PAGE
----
Exploration

Several SCOOP and STACK producers look to scale back operations in 2020

SCOOP STACK

S&P Global PlattsMultiple operators in the SCOOP/STACK look to cut capital expenditures and oil and gas production volumes in 2020 as rig counts have plummeted across the Oklahoma plays over the past year.

Most recently, Riviera Resources said in its fourth-quarter earnings report that it currently has no plans to drill any new wells during 2020 barring an uptick in natural gas and crude prices.

“We have judiciously invested capital and in 2019 we drilled two wells in North Louisiana with expected internal rates of return in excess of 100% and six northwest STACK wells with good results,” Riviera CEO David Rottino said during the company’s Q4 2019 earnings report on Monday. “During the fourth quarter of 2019 we did not drill any wells and do not plan to drill any wells in the first quarter of 2020. However, we remain encouraged by the reliability and results of development locations in the Ruston field and may drill up to four additional wells later in 2020 depending on commodity prices.”

After a plummet from more than 110 rigs in early 2019 to just over 40 by early 2020, rig count in Oklahoma’s SCOOP/STACK play have finally appeared to stabilize. However, the loss of 70% of its active rigs will affect the basin’s future production, according to S&P Global Platts Analytics.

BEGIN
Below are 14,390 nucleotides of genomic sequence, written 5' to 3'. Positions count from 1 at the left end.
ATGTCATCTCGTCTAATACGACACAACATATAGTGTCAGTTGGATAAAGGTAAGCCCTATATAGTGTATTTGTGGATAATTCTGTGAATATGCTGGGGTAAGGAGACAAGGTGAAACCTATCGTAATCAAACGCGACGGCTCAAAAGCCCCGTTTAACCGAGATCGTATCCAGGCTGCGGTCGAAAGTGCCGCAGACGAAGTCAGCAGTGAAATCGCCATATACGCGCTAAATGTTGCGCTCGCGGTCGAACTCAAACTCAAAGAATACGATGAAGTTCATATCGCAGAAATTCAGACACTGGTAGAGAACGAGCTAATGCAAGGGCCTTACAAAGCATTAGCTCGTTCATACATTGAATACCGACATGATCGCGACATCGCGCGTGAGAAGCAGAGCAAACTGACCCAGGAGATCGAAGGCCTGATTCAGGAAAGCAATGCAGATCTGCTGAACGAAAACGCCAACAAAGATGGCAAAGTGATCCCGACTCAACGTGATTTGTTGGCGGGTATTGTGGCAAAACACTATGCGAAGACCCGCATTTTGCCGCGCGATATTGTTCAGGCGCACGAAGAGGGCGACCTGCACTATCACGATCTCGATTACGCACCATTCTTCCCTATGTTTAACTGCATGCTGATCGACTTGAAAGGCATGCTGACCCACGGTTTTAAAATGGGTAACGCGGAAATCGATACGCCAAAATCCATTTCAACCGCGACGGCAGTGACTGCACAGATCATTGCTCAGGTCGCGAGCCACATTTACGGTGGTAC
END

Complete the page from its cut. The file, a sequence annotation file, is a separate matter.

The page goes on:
Scoop Stack forecast

While rigs plummeted to all-time lows in 2019, operators were able to make substantial well efficiency increases, raising production 20% in the first 90 days compared with output from wells in 2018. With a production response from drilling at a three- to four-month lag, sharpening decline-curve profiles will not provide a strong base for the SCOOP-STACK.

Wells brought into production in 2018 on average lost 76% of their initial production after the first year, meaning more and more new wells will have to continue coming online to stabilize production, according to Platts Analytics. This must be accounted for after watching rigs fall in the region, as without new wells available to come online, the basin will likely enter a decline on this weak base production.

Platts Analytics has forecast the region will lose 50,000 b/d of production by the end of 2022, with little reason to anticipate upside. Gas production is projected to fall to 3.18 Bcf/d in the SCOOP/STACK by the end of 2021. Production in the plays peaked at 4.21 Bcf/d in June 2019, but has steadily declined every month since due to slower drilling activity.

Most majors look to cut activity in the SCOOP/STACK plays in 2020. Following Ovintiv’s acquisition of Newfield Exploration’s SCOOP/STACK assets, Ovintiv is focused on reducing well costs and bringing online wells that can provide the best returns for shareholders in 2020, as many of their investors do not want to be associated with the challenging play.

Marathon rigs in the play peaked at eight in 2019, but have since trimmed that figure down to three rigs in 2020. However, Marathon does have a modest number of drilled-but-uncompleted wells, about 25, according to Platts Analytics, which could provide enough inventory for the company to grow production with fewer rigs in 2020.

And although the Permian remains the main focus of ExxonMobil’s US onshore development in 2020, the company has deployed three more rigs to the SCOOP/STACK this year, bringing its total to five as it potentially looks to achieve some growth in its 1.1 million acres spread throughout the SCOOP and STACK.

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